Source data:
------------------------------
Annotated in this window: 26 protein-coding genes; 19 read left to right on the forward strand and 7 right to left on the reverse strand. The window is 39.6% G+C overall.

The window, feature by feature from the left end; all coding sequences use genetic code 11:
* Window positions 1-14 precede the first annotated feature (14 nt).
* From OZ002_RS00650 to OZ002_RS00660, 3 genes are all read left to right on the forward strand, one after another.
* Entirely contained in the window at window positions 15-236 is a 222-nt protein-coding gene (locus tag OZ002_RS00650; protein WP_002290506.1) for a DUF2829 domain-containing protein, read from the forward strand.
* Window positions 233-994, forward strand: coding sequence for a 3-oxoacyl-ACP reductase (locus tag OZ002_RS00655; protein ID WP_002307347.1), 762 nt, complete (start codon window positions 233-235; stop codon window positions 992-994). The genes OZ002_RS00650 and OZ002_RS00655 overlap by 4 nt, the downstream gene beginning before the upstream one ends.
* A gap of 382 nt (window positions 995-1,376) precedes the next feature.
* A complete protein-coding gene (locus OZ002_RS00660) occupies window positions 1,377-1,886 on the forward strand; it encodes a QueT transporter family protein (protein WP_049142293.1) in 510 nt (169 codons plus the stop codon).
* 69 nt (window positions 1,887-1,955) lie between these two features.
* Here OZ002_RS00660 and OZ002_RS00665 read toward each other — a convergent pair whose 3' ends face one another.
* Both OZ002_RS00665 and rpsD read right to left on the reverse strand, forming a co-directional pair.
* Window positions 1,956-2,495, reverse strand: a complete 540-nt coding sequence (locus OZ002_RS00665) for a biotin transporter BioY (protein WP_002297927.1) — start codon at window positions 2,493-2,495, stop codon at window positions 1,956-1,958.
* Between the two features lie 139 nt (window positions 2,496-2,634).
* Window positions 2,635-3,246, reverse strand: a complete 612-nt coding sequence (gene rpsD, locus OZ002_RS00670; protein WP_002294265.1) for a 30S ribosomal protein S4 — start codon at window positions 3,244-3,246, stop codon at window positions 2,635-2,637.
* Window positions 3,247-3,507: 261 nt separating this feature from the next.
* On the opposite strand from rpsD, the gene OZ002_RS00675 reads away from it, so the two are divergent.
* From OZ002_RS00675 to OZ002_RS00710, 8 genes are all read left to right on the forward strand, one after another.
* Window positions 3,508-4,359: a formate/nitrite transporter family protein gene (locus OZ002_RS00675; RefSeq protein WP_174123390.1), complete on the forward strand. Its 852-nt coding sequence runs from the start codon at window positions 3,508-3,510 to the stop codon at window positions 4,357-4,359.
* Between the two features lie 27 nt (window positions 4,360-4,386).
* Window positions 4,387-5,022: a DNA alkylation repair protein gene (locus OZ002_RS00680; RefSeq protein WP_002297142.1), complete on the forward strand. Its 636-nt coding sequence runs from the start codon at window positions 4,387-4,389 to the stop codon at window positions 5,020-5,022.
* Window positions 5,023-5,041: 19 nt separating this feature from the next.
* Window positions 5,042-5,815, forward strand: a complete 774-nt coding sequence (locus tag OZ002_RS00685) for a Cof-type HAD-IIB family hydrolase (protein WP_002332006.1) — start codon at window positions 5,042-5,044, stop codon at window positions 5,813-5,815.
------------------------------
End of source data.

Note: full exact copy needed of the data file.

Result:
Annotated in this window: 26 protein-coding genes; 19 read left to right on the forward strand and 7 right to left on the reverse strand. The window is 39.6% G+C overall.

The window, feature by feature from the left end; all coding sequences use genetic code 11:
* Window positions 1-14 precede the first annotated feature (14 nt).
* From OZ002_RS00650 to OZ002_RS00660, 3 genes are all read left to right on the forward strand, one after another.
* Entirely contained in the window at window positions 15-236 is a 222-nt protein-coding gene (locus tag OZ002_RS00650; protein WP_002290506.1) for a DUF2829 domain-containing protein, read from the forward strand.
* Window positions 233-994, forward strand: coding sequence for a 3-oxoacyl-ACP reductase (locus tag OZ002_RS00655; protein ID WP_002307347.1), 762 nt, complete (start codon window positions 233-235; stop codon window positions 992-994). The genes OZ002_RS00650 and OZ002_RS00655 overlap by 4 nt, the downstream gene beginning before the upstream one ends.
* A gap of 382 nt (window positions 995-1,376) precedes the next feature.
* A complete protein-coding gene (locus OZ002_RS00660) occupies window positions 1,377-1,886 on the forward strand; it encodes a QueT transporter family protein (protein WP_049142293.1) in 510 nt (169 codons plus the stop codon).
* 69 nt (window positions 1,887-1,955) lie between these two features.
* Here OZ002_RS00660 and OZ002_RS00665 read toward each other — a convergent pair whose 3' ends face one another.
* Both OZ002_RS00665 and rpsD read right to left on the reverse strand, forming a co-directional pair.
* Window positions 1,956-2,495, reverse strand: a complete 540-nt coding sequence (locus OZ002_RS00665) for a biotin transporter BioY (protein WP_002297927.1) — start codon at window positions 2,493-2,495, stop codon at window positions 1,956-1,958.
* Between the two features lie 139 nt (window positions 2,496-2,634).
* Window positions 2,635-3,246, reverse strand: a complete 612-nt coding sequence (gene rpsD, locus OZ002_RS00670; protein WP_002294265.1) for a 30S ribosomal protein S4 — start codon at window positions 3,244-3,246, stop codon at window positions 2,635-2,637.
* Window positions 3,247-3,507: 261 nt separating this feature from the next.
* On the opposite strand from rpsD, the gene OZ002_RS00675 reads away from it, so the two are divergent.
* From OZ002_RS00675 to OZ002_RS00710, 8 genes are all read left to right on the forward strand, one after another.
* Window positions 3,508-4,359: a formate/nitrite transporter family protein gene (locus OZ002_RS00675; RefSeq protein WP_174123390.1), complete on the forward strand. Its 852-nt coding sequence runs from the start codon at window positions 3,508-3,510 to the stop codon at window positions 4,357-4,359.
* Between the two features lie 27 nt (window positions 4,360-4,386).
* Window positions 4,387-5,022: a DNA alkylation repair protein gene (locus OZ002_RS00680; RefSeq protein WP_002297142.1), complete on the forward strand. Its 636-nt coding sequence runs from the start codon at window positions 4,387-4,389 to the stop codon at window positions 5,020-5,022.
* Window positions 5,023-5,041: 19 nt separating this feature from the next.
* Window positions 5,042-5,815, forward strand: a complete 774-nt coding sequence (locus tag OZ002_RS00685) for a Cof-type HAD-IIB family hydrolase (protein WP_002332006.1) — start codon at window positions 5,042-5,044, stop codon at window positions 5,813-5,815.